May 06, 2017 04:04 AM EDT
Epsilon Eridani is an exciting, nearby star that is situated 10 light years away from the sun. Although it is like the sun, it is only one-fifth the age of the sun. However, it can shed a lot of light on the development of the solar system.
The nearby star was captured in an interesting shot by NASA's SOFIA aircraft. This was a 747 that was loaded with a 2.5-meter telescope. It made a massive U-turn over the Pacific, just west of Mexico. The historic flight happened on Jan. 28, 2015. It was a Stratospheric Observatory for Infrared Astronomy aircraft that had just started the second half of its overnight mission.
Steering north for a flight towards western Oregon, the aircraft then headed back towards NASA's Armstrong Flight Research Center in Palmdale, California. Just on their way, the pilots aimed their telescope at a nearby star. A team of Iowa State University's Massimo Marengo, as well as other astronomers, were also on the flight. They checked out the flight and gathered infrared information related to the star, according to Perfscience.
The Iowa State associate professor of physics and astronomy, Marengo, worked with his team of astronomers. He has been looking at the nearby star and its planetary system right from 2004. The team wrote a 2009 scientific paper in which they used information from NASA's Spitzer Space Telescope and explained the star's disk of fine dust and debris from the formation of planets and collisions of asteroids and comets. The disk was found to have distinct belts of asteroids. They were like the asteroid and Kuiper belts of the solar system, according to Iowa State University.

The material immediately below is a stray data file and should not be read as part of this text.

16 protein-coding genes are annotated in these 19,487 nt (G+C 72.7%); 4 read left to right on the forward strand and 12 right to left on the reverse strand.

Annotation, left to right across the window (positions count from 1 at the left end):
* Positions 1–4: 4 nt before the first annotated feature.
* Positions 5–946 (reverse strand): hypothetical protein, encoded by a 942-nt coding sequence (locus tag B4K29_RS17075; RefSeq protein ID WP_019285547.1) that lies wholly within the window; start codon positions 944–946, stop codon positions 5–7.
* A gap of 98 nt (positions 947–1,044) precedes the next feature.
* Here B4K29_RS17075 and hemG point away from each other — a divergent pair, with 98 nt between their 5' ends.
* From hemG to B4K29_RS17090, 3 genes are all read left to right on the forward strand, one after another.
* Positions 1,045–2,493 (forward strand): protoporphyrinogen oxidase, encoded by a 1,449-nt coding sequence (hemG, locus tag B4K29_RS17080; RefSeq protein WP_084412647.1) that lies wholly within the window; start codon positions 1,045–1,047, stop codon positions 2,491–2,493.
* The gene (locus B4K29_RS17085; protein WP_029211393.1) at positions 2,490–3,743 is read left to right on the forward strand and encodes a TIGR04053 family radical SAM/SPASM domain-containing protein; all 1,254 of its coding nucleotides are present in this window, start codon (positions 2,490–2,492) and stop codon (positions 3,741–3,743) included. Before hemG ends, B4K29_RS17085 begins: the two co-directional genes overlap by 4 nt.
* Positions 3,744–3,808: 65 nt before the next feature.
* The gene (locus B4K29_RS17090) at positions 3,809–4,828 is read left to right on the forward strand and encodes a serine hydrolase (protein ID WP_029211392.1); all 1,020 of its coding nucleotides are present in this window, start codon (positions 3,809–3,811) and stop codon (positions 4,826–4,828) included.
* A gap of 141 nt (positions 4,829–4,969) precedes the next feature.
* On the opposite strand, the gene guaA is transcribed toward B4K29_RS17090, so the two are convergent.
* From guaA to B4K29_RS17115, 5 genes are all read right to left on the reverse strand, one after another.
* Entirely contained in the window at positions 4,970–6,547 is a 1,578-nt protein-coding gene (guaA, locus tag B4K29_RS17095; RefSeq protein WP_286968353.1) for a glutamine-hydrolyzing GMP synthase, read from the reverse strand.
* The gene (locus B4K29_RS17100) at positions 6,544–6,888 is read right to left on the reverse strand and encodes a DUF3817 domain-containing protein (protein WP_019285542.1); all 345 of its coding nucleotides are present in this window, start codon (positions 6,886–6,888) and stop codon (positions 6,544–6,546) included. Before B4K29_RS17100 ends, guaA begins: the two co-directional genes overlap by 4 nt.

Publishing their findings related to the nearby star in The Astronomical Journal, scientists said that there are separate inner and outer disk structures. More explanation is needed to confirm whether the inner disk includes one or two debris belts.
Epsilon Eridani, the nearby star, seemed to be an interesting model of the early days of our solar system. "This star hosts a planetary system currently undergoing the same cataclysmic processes that happened to the solar system in its youth, at the time in which the moon gained most of its craters, Earth acquired the water in its oceans, and the conditions favorable for life on our planet were set," Marengo wrote.
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